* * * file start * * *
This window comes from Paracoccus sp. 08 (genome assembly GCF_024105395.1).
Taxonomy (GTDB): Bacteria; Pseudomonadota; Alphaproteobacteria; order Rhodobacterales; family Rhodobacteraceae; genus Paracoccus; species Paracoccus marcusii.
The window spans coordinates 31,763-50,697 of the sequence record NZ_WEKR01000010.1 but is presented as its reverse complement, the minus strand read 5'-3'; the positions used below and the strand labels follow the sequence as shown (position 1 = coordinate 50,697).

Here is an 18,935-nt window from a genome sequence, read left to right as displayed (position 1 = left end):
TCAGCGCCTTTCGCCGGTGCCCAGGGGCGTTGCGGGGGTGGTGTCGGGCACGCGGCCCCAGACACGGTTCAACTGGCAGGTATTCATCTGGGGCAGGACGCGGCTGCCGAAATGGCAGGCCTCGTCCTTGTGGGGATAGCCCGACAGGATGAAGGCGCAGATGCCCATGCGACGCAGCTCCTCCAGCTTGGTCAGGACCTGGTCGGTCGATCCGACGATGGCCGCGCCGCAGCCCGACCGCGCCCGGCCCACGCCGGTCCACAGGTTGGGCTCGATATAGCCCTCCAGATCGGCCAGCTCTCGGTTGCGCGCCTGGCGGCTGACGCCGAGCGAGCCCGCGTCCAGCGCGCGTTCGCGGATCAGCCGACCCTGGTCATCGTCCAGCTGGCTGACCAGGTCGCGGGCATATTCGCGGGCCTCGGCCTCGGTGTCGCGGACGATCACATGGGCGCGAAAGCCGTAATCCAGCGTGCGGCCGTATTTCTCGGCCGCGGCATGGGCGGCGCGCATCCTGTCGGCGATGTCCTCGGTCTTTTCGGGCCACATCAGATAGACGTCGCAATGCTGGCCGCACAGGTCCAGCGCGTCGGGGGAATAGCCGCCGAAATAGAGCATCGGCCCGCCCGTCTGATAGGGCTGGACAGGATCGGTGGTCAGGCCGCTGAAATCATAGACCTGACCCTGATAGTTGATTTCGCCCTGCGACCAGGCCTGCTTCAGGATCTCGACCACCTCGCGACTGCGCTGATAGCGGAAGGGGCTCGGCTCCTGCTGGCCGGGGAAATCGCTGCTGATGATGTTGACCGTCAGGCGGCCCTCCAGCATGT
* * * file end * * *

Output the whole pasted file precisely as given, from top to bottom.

This window comes from Paracoccus sp. 08 (genome assembly GCF_024105395.1).
Taxonomy (GTDB): Bacteria; Pseudomonadota; Alphaproteobacteria; order Rhodobacterales; family Rhodobacteraceae; genus Paracoccus; species Paracoccus marcusii.
The window spans coordinates 31,763-50,697 of the sequence record NZ_WEKR01000010.1 but is presented as its reverse complement, the minus strand read 5'-3'; the positions used below and the strand labels follow the sequence as shown (position 1 = coordinate 50,697).

Here is an 18,935-nt window from a genome sequence, read left to right as displayed (position 1 = left end):
TCAGCGCCTTTCGCCGGTGCCCAGGGGCGTTGCGGGGGTGGTGTCGGGCACGCGGCCCCAGACACGGTTCAACTGGCAGGTATTCATCTGGGGCAGGACGCGGCTGCCGAAATGGCAGGCCTCGTCCTTGTGGGGATAGCCCGACAGGATGAAGGCGCAGATGCCCATGCGACGCAGCTCCTCCAGCTTGGTCAGGACCTGGTCGGTCGATCCGACGATGGCCGCGCCGCAGCCCGACCGCGCCCGGCCCACGCCGGTCCACAGGTTGGGCTCGATATAGCCCTCCAGATCGGCCAGCTCTCGGTTGCGCGCCTGGCGGCTGACGCCGAGCGAGCCCGCGTCCAGCGCGCGTTCGCGGATCAGCCGACCCTGGTCATCGTCCAGCTGGCTGACCAGGTCGCGGGCATATTCGCGGGCCTCGGCCTCGGTGTCGCGGACGATCACATGGGCGCGAAAGCCGTAATCCAGCGTGCGGCCGTATTTCTCGGCCGCGGCATGGGCGGCGCGCATCCTGTCGGCGATGTCCTCGGTCTTTTCGGGCCACATCAGATAGACGTCGCAATGCTGGCCGCACAGGTCCAGCGCGTCGGGGGAATAGCCGCCGAAATAGAGCATCGGCCCGCCCGTCTGATAGGGCTGGACAGGATCGGTGGTCAGGCCGCTGAAATCATAGACCTGACCCTGATAGTTGATTTCGCCCTGCGACCAGGCCTGCTTCAGGATCTCGACCACCTCGCGACTGCGCTGATAGCGGAAGGGGCTCGGCTCCTGCTGGCCGGGGAAATCGCTGCTGATGATGTTGACCGTCAGGCGGCCCTCCAGCATGT